Bishop Daniel E. Flores to Lead Eucharistic Procession Hundreds are expected to join Bishop Daniel E. Flores as he leads a Eucharistic procession through the downtown streets of Brownsville on Sunday, May 29 for the Solemnity of Corpus Christi.
The procession will begin at the Immaculate Conception Cathedral following the 6 p.m. Mass and proceed to the missions – St. Thomas Church and Sacred Heart Church.
For more information, call the Cathedral office at (956) 546-3178.
En EspañolEstudio sobre el libro, ‘El Secreto del Rosario’ en Elsa Durante el mes de mayo, habrá un estudio de libro sobre, “El Secreto del Rosario" cada jueves a las 7 p.m. en el salón parroquial de la Iglesia Sagrado Corazón, 1100 Calle Broadway en Elsa. Este libro fue escrito por un gran devoto de la Virgen Maria, el santo Luis de Montfort. Narra historias de Santo Domingo, el propulsor inicial del Santo Rosario y los grandes esfuerzos que hizo este santo en el siglo XIII. Igualmente menciona a otros santos, santas y beatos que se han valido de tan poderosa arma para llevar a cabo conversión de personas, librarlas de posesiones demoníacas, y protegerlas del mal.
Para más información, llame al (956) 262-1406.
Coming soon...Summer SoftballThe Diocese of Brownsville Summer Softball season is quickly approaching. If your parish is interested in participating this year and you do not know where to start, contact Monica Benitez of the Office of Youth Ministry at (956) 784-5036 or email email@example.com.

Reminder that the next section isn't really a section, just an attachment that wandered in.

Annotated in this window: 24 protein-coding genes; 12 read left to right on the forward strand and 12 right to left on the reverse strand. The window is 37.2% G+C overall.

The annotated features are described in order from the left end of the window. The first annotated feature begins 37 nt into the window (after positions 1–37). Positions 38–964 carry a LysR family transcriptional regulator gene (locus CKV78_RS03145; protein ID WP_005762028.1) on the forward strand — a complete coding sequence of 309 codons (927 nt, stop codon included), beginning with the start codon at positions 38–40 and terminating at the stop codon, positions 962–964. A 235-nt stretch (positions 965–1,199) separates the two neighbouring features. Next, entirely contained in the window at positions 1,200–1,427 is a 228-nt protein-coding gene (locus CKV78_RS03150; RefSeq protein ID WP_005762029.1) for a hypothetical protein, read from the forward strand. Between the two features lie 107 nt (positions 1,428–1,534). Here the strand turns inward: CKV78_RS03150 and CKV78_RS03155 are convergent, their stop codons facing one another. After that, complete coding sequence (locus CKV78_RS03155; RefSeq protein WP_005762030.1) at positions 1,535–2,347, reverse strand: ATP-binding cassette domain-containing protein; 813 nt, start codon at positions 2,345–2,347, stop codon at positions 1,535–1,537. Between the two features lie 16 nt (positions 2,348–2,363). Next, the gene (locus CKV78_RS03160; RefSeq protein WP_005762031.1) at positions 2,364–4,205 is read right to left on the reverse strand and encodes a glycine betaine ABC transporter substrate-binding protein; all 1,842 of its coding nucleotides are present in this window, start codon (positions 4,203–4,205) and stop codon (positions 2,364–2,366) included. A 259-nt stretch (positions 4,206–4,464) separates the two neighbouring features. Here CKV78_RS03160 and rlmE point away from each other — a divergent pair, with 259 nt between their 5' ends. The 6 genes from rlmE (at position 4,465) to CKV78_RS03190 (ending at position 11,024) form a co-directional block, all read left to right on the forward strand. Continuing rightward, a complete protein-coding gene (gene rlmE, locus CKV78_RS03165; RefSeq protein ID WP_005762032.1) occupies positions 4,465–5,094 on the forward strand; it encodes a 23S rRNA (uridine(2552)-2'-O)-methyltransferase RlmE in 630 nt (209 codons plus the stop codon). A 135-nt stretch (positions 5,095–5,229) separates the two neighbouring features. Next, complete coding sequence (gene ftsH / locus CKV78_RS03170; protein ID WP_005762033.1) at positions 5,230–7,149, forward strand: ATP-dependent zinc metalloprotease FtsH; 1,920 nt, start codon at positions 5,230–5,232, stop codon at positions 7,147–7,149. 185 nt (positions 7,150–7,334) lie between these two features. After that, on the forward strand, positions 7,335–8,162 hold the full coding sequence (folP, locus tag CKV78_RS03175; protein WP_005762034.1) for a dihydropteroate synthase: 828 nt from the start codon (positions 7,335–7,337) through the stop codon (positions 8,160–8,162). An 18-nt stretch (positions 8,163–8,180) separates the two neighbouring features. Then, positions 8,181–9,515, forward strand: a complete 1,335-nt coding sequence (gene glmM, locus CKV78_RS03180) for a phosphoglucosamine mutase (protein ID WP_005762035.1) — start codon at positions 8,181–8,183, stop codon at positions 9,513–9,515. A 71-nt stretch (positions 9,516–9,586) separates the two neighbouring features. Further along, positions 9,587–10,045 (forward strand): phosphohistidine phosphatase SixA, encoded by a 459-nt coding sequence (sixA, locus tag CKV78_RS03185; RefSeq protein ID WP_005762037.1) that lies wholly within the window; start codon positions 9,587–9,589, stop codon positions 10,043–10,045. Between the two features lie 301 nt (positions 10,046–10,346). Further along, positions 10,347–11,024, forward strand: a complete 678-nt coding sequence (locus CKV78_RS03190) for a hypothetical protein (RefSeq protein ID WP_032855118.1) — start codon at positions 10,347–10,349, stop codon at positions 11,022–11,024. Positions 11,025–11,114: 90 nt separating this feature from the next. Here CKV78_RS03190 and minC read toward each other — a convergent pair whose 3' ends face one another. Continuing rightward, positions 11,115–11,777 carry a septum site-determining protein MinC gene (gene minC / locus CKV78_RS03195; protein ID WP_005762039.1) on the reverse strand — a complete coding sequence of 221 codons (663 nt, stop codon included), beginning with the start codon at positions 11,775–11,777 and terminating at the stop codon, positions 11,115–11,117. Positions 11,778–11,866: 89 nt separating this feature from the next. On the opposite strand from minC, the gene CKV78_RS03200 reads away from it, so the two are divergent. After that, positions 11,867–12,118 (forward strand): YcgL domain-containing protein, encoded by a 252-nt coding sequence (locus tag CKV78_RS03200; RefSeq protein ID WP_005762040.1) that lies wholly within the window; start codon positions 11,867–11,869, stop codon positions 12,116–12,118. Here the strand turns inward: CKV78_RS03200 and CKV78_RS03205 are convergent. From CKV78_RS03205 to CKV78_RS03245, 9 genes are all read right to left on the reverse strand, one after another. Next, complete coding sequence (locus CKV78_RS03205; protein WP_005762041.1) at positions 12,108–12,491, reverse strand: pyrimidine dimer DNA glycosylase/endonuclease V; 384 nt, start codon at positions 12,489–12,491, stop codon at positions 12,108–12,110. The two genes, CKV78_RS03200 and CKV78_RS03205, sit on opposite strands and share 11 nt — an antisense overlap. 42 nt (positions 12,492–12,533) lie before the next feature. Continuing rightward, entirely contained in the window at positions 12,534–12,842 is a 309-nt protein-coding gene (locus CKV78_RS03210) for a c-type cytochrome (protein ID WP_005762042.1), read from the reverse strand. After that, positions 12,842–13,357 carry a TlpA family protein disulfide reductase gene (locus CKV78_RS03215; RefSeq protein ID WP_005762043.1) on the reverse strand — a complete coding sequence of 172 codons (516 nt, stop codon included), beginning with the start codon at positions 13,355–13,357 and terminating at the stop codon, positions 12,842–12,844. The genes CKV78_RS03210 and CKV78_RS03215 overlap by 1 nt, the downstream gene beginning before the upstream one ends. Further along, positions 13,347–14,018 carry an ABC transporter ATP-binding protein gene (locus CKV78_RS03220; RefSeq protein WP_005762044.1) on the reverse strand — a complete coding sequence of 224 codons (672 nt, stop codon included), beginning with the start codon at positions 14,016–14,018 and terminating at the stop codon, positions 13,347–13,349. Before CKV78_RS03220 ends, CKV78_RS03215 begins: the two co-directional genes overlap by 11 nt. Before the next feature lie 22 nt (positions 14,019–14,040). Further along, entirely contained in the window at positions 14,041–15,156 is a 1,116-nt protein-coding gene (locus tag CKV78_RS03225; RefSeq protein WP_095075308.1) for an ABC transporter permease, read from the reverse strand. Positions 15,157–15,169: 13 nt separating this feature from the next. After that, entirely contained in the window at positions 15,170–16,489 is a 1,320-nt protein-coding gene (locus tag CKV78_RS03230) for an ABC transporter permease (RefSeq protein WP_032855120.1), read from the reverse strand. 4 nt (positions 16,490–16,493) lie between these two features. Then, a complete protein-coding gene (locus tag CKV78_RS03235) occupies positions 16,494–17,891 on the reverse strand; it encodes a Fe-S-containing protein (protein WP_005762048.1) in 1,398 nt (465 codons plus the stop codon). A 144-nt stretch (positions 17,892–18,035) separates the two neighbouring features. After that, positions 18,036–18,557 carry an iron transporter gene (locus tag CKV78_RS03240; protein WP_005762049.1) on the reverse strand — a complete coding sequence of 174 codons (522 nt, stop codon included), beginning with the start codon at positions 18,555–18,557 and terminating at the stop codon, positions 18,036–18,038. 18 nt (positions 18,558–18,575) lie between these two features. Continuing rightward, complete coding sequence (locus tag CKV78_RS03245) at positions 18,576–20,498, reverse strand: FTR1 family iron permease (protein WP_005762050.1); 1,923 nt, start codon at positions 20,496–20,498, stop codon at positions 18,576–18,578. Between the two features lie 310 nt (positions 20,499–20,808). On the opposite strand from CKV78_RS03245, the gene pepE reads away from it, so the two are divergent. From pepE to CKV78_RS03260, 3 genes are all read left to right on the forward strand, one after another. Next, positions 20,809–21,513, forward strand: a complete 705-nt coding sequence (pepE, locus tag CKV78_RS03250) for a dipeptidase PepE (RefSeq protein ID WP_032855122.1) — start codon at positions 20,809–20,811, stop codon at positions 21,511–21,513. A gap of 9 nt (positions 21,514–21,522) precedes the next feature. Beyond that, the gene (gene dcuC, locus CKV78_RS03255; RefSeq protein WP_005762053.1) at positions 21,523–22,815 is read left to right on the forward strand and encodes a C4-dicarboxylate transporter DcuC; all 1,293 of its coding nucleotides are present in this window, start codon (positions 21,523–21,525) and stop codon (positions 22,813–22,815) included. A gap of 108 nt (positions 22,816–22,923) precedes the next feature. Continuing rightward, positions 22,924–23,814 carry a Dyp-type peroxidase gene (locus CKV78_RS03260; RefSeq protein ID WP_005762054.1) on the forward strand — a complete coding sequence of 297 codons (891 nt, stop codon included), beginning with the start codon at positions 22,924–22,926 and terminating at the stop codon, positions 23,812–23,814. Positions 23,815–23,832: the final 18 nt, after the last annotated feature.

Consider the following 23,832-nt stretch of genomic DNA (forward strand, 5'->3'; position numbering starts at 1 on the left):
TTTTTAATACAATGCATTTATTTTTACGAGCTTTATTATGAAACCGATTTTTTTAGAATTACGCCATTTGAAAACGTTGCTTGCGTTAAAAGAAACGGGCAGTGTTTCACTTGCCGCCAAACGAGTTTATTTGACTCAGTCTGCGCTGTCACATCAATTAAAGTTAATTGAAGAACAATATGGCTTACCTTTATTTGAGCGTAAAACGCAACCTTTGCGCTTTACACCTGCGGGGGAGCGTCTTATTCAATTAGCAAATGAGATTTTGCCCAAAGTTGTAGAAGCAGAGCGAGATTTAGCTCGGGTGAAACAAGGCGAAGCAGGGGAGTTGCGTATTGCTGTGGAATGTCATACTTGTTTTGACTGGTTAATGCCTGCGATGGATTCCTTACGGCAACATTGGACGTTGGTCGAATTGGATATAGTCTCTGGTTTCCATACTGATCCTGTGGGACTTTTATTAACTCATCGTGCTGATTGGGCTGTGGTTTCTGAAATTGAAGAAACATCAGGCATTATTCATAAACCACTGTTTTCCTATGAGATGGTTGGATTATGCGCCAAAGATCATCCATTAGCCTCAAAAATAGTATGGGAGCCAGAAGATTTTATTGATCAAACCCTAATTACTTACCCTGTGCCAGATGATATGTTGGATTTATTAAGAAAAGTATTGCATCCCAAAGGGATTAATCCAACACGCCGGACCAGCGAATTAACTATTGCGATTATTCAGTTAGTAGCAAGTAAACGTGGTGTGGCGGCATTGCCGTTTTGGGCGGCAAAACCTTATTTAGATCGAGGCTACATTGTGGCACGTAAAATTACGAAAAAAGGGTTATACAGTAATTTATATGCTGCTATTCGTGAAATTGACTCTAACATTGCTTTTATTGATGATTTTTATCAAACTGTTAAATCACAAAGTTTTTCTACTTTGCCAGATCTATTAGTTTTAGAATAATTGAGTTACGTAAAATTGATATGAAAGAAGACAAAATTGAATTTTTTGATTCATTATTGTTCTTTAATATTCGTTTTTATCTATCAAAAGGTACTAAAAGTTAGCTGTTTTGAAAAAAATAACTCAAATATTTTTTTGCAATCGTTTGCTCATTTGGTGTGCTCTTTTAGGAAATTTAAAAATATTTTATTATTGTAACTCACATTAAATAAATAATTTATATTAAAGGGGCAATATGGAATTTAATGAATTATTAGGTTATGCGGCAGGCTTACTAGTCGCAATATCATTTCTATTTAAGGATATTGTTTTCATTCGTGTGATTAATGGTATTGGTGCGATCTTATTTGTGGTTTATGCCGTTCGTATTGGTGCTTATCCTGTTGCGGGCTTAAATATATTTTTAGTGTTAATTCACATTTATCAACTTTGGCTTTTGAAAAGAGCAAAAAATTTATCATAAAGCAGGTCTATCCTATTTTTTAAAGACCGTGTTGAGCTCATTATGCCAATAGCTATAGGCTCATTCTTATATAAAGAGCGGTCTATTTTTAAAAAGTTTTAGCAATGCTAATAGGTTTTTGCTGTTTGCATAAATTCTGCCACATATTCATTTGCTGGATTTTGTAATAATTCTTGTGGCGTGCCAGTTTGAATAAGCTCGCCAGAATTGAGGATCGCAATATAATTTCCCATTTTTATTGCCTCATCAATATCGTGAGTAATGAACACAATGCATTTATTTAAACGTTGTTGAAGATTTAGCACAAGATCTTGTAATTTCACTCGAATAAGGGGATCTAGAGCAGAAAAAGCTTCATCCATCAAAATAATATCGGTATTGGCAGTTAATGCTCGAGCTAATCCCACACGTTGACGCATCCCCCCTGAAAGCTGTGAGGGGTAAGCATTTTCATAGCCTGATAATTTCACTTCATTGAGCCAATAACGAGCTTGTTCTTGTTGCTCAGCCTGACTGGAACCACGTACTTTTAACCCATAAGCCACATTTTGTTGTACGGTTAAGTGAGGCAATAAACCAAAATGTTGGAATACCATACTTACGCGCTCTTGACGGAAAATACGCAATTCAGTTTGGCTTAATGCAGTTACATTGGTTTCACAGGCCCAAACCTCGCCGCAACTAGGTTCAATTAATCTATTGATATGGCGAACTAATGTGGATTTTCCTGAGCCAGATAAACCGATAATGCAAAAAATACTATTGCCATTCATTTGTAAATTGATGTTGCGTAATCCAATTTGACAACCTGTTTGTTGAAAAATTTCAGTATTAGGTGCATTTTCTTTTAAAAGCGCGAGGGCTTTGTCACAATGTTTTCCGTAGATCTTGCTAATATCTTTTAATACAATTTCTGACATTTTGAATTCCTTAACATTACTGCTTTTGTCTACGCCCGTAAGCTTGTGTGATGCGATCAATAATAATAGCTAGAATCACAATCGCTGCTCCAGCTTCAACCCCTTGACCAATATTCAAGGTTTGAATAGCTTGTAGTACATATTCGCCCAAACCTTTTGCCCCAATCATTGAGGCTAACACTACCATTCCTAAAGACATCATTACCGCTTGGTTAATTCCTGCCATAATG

Commitment Form was due May 13. Final Roster is due Friday, May 27.
Additional information and all downloadable forms are available online at http://www.cdobym.org/sports
Valley Awakening Retreat for Youth Adults Set for July 1-3Valley Awakening, a diocesan young adult retreat, will be held on July 1-3 at Holy Spirit Parish in McAllen.
Awakening is a Catholic retreat held at many colleges and universities across the country, as well as in a number of dioceses. It is a weekend retreat where young adults grow closer to God, make new friends, and experience spiritual renewal.
The retreat, though focused on Catholic teachings, is open to people of different denominations who wish to experience the Christian message of hope and love. Awakening invites young adults to experience God’s unconditional love through a variety of talks, prayers, songs, fellowship, and group discussion.
The Campus and Young Adult Office of the Diocese of Brownsville offers a retreat for young adults who aren't in college (whether you never attended or already graduated).
Early registration fee for Valley Awakening is $60 before June 17 and $80 after. Register online at www.cyam.net
Full Diocesan Calendar >>
CDOB Mobile App
Catholic Diocese of Brownsville1910 University Boulevard • Brownsville, Texas 78520 • (956) 542-2501 • (956) 542-6751 Fax 700 North Virgen de San Juan Blvd • San Juan, Texas 78589 • (956) 781-5323 • (956) 784-5081 Fax Contact Us Copyright © 2014 Diocese of Brownsville. All Rights Reserved.